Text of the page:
As dismal as this nightly ritual of endless grading may seem, there are other things “outside of the bells” that I dislike much more. Je déteste le recess duty! Recess duty (one day every other week…I know, quit complaining) consists of standing outside, swatting gnats or freezing, walking up and down an asphalt driveway overlooking the school’s artificial turf soccer field, while watching 140 middle school students for thirty excruciatingly painful minutes.
Winter months, especially the winter we just experienced here on the East Coast, brings respite in the form of “indoor recess”, with the field barren and empty, often blanketed in a carpet of white velvety snow. When the weather is good, however, out we go. Occasionally I will strike up a conversation with a group of sixth grade girls who are sitting on the school steps, but it is really their time away from teachers and school work, so eventually I move on. If there was a bench, I could tolerate it. If there was a bench and a book, I would be ecstatic. If there was a bench and a book and a cup of tea, well, I would be in heaven.
But, alas, no bench, so instead I walk the driveway and survey the soccer field littered with various balls, nets, and dozens of pairs of Sperry slip-ons, kicked off to make running and kicking easier. Some days I focus on one particular group and watch them play. A few years ago, a group of 8th grade boys regularly gathered to play touch football, and one bright and sunny spring day I watched them intently for about fifteen minutes. I knew those boys well, having taught them for two years. Half of them were in my home room, the other half just two doors down in the science room for home room. As with any class, some of them were good students with the academic skills to do well, some were decent students who worked incredibly hard, and some were students who struggled daily with reading comprehension, writing, grammar, and of course, with maintaining any sort of interest level in the literature they were assigned to read.
Of the latter group, on that bright and sunny spring day, I watched one particular 8th grade boy catch the football and run like the wind the entire length of the field. He ran with long easy strides, perfect posture, ball tucked securely in the crook of his left arm, head tilted back, in a style reminiscent of “the flying Scotsman” Eric Liddell, born in China to missionary parents from Edinburgh, Scotland, who was brought to fame via the Oscar-winning movie Chariots of Fire. With his unorthodox running style, Liddell captured Olympic gold for the track team of Great Britain at the 1924 games in Paris. He did it in his own way, however, refusing to run in a heat for his “favored distance”, the 100 metre, which was to be held on a Sunday, being the Lord’s day of rest. So, instead, he ran the 400 metres, which had never been his best race. The qualifying heats for the 400 metres were held on Thursday and Friday, and while not the fastest he qualified. In the final event, with the crowd cheering him on, however, he threw back his head, lowered his arms, and finished the race in first place.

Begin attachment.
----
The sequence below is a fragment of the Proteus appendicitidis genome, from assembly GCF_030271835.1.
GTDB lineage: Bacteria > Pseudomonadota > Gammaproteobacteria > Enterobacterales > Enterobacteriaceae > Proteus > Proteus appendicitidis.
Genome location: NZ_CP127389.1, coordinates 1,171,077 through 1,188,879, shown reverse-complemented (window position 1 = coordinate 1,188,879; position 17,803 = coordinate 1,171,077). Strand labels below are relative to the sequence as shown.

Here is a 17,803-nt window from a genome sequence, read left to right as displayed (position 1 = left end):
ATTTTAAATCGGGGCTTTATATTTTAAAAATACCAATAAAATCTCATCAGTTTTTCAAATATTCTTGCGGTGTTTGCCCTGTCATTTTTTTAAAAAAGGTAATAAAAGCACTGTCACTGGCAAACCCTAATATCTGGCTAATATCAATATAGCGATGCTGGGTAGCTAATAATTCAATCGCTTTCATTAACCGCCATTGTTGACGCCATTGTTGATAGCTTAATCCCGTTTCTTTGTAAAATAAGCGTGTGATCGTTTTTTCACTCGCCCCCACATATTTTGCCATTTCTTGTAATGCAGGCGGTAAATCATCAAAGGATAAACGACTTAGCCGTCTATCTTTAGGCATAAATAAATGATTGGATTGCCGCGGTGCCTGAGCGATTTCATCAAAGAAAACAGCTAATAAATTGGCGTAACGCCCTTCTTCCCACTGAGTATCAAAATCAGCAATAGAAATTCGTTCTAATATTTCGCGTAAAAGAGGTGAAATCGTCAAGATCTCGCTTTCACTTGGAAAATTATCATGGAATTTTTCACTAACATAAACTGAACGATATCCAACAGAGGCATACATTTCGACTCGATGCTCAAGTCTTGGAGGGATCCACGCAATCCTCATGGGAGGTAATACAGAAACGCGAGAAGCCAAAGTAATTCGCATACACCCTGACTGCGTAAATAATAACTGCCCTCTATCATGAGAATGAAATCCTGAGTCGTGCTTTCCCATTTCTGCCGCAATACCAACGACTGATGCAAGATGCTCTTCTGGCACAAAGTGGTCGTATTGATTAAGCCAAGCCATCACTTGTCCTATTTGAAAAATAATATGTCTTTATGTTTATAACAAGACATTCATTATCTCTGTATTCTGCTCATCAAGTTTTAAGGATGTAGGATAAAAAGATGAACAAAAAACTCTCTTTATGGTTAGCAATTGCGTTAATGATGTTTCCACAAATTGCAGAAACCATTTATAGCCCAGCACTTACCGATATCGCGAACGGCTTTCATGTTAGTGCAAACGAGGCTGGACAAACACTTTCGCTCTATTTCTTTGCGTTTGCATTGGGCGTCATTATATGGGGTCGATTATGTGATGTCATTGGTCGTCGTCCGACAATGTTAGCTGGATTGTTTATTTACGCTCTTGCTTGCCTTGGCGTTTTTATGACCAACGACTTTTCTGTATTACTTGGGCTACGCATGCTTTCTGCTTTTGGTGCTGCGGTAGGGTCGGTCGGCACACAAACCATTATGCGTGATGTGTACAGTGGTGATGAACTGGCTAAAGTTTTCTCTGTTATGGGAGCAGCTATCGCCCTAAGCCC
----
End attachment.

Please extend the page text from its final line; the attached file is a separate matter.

In his school uniform of navy Bermuda shorts and a navy sweatshirt, his white athletic crew socks sharply contrasted against the bright green artificial turf, my student was the very epitome of grace in action, relaxed and happy. No one could catch him, in fact, after half a length of the field, they all but quit trying. When he reached the end, he turned in a semi-pirouette, and started back, running in the same graceful style, back to his group of friends he had left coolly behind. He was all smiles, very different from his gloomy look in my classroom.
As I watched him, I realized I was envious of his obvious and natural athletic abilities. I never played a sport, other than a few miserable weeks one summer when my mother attempted to “make” me play softball. In high school I lifeguarded at the pool in my hometown, but that was more people-watching than sport. Sure, I jumped in to save the odd child, over-confident and under-skilled, slipping beneath the surface, head bobbing up and down, but I was a strong swimmer so it didn’t require much effort, and hardly a display of athleticism. Another summer, as an adult, I traded English lessons for tennis lessons with a wealthy Iranian exchange student whose family had fled when the Shah’s regime fell. The tennis was just a bit more successful than the softball, but neither was as enjoyable as watching Wimbledon or the French Open from the comfort of my living room.
No, my natural talents are for letters and words, not rackets and balls. I love reading and writing, and I find vocabulary truly fascinating. The graceful athlete down on the field would rather be anywhere other than a language arts classroom. I wonder where he will end up as an adult. He is in high school now and I wonder if he is finding success as a high school athlete. Will he go on to play college sports? Will he figure out a way to be successful in the language arts classroom as well, so as to keep his grades up to stay on the team?
Watching him run that day, I truly hope that he finds a way to work it all out. I hope he ends up with a career in sports, coaching or commentating. I hope he spends many, many hours running the length of a field, deftly weaving in and out of contact with the opposing team, his long, graceful strides the envy of all watching, especially his middle school English teacher.